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Alderman wants more spots for electric vehicles to power up

Ald. Brendan Reilly’s (42nd) ordinance would require new buildings with parking to be wired for charging stations.

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Charging stations in Rosemead, Calif., in 2018.
FREDERIC J. BROWN/AFP/Getty Images

A downtown alderman wants to put in a plug for more usage of electric vehicles. He wants to require new parking garages and most new multi-unit residential buildings to be wired to support charging stations.

Ald. Brendan Reilly, whose 42nd Ward includes most of downtown, has sponsored an ordinance that would apply to new construction projects submitted to the city after June 30, 2020. It would require developers of residential buildings of at least five units that provide parking to include wiring for the charging stations for 20 percent of the spaces.

It further requires that for any new development with at least 30 parking spaces not set aside for residents — such as in a public garage — the same 20 percent rule would apply.

Reilly submitted the ordinance to the City Council on Wednesday and it was assigned to the Zoning, Landmarks and Building Standards Committee. He did not return calls Thursday.

The ordinance requires only that the buildings have “electric vehicle supply equipment infrastructure,” and it does not appear to force installation of the charging stations themselves.

City Hall has encouraged property owners to provide outlets for electric vehicles, but hasn’t made it a requirement. A brochure prepared under the Rahm Emanuel administration laid out the steps developers or condo associations should follow to get charging stations and provided broad cost estimates of from $1,500 to $21,000 per station, depending on power capacity.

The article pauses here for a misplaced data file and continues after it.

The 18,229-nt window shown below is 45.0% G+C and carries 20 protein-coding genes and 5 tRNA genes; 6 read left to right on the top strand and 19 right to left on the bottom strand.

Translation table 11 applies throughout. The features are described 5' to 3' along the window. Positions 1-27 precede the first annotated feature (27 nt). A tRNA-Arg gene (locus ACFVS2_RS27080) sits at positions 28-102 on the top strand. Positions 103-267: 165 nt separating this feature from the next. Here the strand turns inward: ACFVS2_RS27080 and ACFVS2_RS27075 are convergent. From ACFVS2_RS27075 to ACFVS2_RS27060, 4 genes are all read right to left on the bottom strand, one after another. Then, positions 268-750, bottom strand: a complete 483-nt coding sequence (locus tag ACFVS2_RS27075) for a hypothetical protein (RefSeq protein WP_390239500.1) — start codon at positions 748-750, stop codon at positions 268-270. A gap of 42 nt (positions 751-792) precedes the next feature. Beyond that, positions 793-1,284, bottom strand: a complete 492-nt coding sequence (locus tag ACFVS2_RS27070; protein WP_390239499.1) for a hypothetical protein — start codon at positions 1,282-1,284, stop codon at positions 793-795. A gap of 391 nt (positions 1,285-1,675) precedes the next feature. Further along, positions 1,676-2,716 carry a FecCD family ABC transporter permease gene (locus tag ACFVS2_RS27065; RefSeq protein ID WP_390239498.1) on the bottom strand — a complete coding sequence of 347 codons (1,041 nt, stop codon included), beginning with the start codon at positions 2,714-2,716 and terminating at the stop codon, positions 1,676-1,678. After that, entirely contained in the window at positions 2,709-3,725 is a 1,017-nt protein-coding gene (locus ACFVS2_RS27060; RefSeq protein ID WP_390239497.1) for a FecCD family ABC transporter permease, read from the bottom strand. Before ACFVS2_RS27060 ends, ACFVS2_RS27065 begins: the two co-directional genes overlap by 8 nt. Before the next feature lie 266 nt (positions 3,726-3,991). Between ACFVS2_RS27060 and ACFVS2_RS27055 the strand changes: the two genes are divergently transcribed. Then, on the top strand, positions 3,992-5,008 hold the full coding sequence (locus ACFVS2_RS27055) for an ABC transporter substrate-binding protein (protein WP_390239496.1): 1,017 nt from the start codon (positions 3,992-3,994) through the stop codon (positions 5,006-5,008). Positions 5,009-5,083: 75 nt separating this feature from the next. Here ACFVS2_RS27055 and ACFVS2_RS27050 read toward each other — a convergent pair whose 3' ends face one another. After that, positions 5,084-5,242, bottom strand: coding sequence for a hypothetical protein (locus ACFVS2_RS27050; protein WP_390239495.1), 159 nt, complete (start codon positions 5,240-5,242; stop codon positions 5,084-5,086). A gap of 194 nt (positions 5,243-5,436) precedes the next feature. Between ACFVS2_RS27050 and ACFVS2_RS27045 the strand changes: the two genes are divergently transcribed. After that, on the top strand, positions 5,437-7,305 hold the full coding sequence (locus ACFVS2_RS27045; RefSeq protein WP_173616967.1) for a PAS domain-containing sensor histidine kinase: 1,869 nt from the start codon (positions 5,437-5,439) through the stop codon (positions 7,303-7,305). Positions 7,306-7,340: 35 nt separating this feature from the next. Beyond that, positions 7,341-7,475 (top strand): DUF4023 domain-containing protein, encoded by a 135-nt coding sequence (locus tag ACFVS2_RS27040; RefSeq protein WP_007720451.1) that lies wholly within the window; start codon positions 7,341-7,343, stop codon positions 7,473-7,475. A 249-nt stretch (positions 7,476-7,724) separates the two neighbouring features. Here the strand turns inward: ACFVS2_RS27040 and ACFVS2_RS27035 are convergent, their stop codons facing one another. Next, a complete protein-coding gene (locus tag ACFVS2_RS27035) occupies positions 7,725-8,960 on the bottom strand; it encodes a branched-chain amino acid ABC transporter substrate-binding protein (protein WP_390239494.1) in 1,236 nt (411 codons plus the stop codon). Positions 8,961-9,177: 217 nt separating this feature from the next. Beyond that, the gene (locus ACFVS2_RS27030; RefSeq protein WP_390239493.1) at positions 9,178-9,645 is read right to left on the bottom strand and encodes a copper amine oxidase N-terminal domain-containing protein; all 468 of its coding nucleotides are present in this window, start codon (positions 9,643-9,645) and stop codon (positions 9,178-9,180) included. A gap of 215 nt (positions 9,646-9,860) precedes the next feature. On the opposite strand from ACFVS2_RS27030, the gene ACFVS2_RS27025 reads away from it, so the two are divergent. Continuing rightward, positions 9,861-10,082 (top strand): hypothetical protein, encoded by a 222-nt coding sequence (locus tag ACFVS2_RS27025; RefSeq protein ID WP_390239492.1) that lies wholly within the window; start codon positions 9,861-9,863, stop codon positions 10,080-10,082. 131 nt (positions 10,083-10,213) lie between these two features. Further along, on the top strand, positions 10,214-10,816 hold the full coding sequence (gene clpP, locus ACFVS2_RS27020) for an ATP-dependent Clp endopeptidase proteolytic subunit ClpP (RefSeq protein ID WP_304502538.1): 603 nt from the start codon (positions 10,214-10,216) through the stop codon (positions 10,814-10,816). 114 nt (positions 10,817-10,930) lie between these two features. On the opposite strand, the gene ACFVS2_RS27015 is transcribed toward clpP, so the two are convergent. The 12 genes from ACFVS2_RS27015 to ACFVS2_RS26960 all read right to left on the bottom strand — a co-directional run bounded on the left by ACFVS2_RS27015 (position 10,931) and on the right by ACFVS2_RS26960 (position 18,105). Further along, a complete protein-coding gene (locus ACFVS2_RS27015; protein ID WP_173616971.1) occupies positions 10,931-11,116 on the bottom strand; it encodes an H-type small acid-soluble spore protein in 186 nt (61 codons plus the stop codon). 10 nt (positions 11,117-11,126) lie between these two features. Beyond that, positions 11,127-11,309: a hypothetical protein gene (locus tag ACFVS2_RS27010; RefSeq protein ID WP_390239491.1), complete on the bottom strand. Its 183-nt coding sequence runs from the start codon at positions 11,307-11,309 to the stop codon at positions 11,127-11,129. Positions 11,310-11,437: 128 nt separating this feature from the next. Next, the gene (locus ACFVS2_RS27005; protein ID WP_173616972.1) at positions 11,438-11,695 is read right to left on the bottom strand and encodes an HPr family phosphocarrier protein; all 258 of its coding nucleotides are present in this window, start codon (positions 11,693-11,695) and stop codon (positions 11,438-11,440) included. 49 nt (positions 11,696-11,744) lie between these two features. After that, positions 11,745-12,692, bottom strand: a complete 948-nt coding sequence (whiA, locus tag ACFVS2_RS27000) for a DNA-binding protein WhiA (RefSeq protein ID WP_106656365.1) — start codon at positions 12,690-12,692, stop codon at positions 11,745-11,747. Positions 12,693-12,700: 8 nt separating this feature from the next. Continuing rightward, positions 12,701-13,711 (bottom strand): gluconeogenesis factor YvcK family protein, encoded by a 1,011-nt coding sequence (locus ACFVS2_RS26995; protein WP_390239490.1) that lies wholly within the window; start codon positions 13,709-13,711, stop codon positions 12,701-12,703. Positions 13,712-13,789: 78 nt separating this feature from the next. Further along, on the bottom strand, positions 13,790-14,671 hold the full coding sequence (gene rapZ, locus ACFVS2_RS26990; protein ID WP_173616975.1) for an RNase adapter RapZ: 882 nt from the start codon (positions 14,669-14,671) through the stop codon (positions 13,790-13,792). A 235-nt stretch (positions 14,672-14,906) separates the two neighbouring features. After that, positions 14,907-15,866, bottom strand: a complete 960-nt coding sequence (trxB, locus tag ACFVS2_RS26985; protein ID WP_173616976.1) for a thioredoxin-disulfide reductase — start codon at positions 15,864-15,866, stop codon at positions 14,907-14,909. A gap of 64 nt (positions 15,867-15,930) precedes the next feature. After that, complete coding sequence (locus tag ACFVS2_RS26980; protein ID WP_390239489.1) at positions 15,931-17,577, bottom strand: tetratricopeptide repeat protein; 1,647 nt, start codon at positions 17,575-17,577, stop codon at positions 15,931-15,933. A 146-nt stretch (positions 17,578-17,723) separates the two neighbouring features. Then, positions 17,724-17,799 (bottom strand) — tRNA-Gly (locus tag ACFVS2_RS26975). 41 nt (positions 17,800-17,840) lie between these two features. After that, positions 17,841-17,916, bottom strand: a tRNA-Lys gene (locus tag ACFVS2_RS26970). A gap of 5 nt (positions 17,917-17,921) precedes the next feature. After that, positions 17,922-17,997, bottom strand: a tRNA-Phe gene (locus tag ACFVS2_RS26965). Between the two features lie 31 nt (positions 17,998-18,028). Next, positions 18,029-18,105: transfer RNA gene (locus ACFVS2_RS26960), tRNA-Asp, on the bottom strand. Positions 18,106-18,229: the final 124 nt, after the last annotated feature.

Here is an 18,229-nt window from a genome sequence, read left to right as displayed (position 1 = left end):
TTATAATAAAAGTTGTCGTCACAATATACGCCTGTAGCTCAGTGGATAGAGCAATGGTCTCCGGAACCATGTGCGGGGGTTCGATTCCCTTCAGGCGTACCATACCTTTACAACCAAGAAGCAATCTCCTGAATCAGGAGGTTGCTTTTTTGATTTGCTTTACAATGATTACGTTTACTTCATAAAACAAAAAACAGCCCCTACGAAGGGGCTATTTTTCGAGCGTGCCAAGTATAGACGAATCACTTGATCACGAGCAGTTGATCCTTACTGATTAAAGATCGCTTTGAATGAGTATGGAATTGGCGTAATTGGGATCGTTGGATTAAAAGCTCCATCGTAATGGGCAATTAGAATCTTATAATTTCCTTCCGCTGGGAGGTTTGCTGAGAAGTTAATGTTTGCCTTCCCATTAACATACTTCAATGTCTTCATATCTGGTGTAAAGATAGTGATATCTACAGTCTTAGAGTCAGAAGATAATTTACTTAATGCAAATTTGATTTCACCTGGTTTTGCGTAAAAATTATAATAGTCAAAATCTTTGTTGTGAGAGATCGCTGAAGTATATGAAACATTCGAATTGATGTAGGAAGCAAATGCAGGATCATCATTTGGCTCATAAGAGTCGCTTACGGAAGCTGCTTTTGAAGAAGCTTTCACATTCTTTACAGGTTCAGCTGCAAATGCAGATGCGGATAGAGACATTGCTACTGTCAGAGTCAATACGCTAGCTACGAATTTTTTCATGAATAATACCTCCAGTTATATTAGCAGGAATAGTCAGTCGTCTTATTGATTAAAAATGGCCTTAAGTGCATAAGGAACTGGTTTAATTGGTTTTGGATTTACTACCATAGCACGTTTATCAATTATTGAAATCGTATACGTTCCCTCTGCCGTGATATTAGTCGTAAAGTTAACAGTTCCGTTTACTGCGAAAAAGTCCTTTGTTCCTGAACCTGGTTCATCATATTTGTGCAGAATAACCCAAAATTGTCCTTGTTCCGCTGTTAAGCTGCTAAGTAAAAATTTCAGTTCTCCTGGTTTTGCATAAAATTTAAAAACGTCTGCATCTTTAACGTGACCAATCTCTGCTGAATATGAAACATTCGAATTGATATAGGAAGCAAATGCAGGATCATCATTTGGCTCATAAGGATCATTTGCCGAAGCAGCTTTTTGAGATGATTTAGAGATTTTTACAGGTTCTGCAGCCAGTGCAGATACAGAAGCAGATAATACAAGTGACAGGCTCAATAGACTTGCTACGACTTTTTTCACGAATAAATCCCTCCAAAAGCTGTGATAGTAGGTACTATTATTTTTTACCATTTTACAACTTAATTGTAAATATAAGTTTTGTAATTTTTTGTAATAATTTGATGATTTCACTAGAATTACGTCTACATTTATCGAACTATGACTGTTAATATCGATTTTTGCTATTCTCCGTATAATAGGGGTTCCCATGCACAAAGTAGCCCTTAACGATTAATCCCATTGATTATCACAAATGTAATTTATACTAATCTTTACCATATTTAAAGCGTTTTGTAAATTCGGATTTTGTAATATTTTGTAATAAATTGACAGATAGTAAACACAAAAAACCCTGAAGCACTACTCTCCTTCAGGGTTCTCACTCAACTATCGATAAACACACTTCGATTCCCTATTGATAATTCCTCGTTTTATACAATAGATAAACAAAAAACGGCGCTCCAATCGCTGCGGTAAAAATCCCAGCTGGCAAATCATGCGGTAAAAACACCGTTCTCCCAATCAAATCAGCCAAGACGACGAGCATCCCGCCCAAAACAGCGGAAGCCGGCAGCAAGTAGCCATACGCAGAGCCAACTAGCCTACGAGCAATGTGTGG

The proposal appears to be similar to a law in Atlanta, where officials have required that 20 percent of spaces in commercial and multi-family parking structures be ready for charging stations, according to a 2018 report by the Sierra Club and Plug In America. Seattle, California and Washington state also have requirements for electric-vehicle readiness, the report said.

“This has been more popular in California and the Pacific Northwest, so I commend Alderman Reilly for trying this here,” said Rob Kelter, senior attorney for the Environmental Law & Policy Center in Chicago.

Requiring the actual installation of the stations could be an unfair burden on property owners without a utility rebate, which ComEd currently does not offer, Kelter said. He said expanding the stations has the added benefit of boosting power demand from wind energy or other renewable sources.

“This is the kind of thing we have to do to move in the right direction,” Kelter said.

In the preamble to the ordinance, Reilly said the global electric vehicle stock surpassed two million cars in 2016 and will top three million cars by 2021. He also said accommodating the new technology “is critical to the city’s continued economic growth and development.”